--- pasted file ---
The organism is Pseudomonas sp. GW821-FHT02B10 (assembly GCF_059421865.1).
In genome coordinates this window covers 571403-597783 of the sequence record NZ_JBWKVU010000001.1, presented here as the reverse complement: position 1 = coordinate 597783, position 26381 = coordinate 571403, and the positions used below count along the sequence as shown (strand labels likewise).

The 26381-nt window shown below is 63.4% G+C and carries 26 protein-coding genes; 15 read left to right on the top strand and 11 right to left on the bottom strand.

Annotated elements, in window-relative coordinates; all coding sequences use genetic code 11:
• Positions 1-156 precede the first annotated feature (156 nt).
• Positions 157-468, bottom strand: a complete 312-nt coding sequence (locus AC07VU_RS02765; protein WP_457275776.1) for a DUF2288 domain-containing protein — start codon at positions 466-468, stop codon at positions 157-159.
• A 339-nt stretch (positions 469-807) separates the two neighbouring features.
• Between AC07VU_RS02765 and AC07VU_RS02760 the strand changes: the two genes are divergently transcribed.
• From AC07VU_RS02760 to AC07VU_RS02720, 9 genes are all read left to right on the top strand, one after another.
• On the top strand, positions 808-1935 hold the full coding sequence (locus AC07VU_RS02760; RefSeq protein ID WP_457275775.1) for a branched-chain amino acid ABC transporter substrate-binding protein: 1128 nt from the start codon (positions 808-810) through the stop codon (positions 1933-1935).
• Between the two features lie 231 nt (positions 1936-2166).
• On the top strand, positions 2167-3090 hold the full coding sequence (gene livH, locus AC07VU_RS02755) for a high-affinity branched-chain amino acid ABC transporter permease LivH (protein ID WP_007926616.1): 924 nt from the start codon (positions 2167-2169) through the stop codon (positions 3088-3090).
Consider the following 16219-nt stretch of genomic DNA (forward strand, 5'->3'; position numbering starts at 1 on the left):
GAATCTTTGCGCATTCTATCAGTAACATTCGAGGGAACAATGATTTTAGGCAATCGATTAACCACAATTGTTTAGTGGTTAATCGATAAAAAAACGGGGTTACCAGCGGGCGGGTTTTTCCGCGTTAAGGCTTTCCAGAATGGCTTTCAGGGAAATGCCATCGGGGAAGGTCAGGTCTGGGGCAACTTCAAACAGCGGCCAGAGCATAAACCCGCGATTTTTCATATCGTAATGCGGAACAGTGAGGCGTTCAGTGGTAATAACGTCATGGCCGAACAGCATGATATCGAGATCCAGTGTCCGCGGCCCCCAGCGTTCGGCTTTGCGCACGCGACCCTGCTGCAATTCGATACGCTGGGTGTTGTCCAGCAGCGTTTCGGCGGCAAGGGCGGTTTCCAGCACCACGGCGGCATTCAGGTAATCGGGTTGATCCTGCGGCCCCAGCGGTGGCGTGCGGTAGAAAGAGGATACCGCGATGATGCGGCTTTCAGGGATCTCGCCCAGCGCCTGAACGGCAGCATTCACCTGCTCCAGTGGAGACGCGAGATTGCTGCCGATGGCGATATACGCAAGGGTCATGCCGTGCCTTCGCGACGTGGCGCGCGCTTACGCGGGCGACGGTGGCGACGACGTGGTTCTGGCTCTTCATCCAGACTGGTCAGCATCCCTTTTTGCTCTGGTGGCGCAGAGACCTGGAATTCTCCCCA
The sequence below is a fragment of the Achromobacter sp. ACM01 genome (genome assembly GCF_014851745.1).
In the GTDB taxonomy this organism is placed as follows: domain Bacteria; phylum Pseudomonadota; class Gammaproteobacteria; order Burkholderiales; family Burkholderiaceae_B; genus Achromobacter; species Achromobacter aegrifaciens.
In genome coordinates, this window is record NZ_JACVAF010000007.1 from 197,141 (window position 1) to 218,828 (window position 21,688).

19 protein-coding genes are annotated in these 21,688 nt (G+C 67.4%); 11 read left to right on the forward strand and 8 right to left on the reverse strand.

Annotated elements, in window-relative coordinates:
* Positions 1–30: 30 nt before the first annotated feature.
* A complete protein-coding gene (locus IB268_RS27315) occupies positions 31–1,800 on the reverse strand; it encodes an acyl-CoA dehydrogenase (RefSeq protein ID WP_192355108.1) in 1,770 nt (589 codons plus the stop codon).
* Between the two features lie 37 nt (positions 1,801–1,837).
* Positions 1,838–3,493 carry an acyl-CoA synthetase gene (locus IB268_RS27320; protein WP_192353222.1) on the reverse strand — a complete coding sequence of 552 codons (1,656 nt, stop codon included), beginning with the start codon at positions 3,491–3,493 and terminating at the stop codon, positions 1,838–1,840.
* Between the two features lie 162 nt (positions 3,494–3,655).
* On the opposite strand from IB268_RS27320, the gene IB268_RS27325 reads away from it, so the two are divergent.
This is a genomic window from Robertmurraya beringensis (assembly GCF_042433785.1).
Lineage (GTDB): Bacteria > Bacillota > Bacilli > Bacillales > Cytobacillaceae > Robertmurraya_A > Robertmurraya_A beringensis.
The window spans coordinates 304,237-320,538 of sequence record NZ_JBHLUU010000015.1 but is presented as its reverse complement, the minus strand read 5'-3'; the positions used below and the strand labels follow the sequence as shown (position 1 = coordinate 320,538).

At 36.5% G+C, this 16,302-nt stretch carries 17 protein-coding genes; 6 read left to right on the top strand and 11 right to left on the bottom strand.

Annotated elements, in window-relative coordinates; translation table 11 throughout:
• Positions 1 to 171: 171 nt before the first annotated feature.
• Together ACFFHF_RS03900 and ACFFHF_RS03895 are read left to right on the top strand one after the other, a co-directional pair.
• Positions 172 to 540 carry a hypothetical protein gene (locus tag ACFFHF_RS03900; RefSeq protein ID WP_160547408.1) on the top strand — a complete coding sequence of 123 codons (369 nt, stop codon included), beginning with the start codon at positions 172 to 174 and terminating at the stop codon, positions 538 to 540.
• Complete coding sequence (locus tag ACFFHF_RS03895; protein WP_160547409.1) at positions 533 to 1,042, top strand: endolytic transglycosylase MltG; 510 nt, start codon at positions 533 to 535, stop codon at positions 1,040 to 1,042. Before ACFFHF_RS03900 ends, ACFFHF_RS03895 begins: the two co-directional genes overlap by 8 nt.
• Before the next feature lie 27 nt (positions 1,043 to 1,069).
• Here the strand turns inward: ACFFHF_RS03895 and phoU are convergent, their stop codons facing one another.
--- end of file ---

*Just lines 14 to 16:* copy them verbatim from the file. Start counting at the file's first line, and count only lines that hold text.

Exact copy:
GAATCTTTGCGCATTCTATCAGTAACATTCGAGGGAACAATGATTTTAGGCAATCGATTAACCACAATTGTTTAGTGGTTAATCGATAAAAAAACGGGGTTACCAGCGGGCGGGTTTTTCCGCGTTAAGGCTTTCCAGAATGGCTTTCAGGGAAATGCCATCGGGGAAGGTCAGGTCTGGGGCAACTTCAAACAGCGGCCAGAGCATAAACCCGCGATTTTTCATATCGTAATGCGGAACAGTGAGGCGTTCAGTGGTAATAACGTCATGGCCGAACAGCATGATATCGAGATCCAGTGTCCGCGGCCCCCAGCGTTCGGCTTTGCGCACGCGACCCTGCTGCAATTCGATACGCTGGGTGTTGTCCAGCAGCGTTTCGGCGGCAAGGGCGGTTTCCAGCACCACGGCGGCATTCAGGTAATCGGGTTGATCCTGCGGCCCCAGCGGTGGCGTGCGGTAGAAAGAGGATACCGCGATGATGCGGCTTTCAGGGATCTCGCCCAGCGCCTGAACGGCAGCATTCACCTGCTCCAGTGGAGACGCGAGATTGCTGCCGATGGCGATATACGCAAGGGTCATGCCGTGCCTTCGCGACGTGGCGCGCGCTTACGCGGGCGACGGTGGCGACGACGTGGTTCTGGCTCTTCATCCAGACTGGTCAGCATCCCTTTTTGCTCTGGTGGCGCAGAGACCTGGAATTCTCCCCA
The sequence below is a fragment of the Achromobacter sp. ACM01 genome (genome assembly GCF_014851745.1).
In the GTDB taxonomy this organism is placed as follows: domain Bacteria; phylum Pseudomonadota; class Gammaproteobacteria; order Burkholderiales; family Burkholderiaceae_B; genus Achromobacter; species Achromobacter aegrifaciens.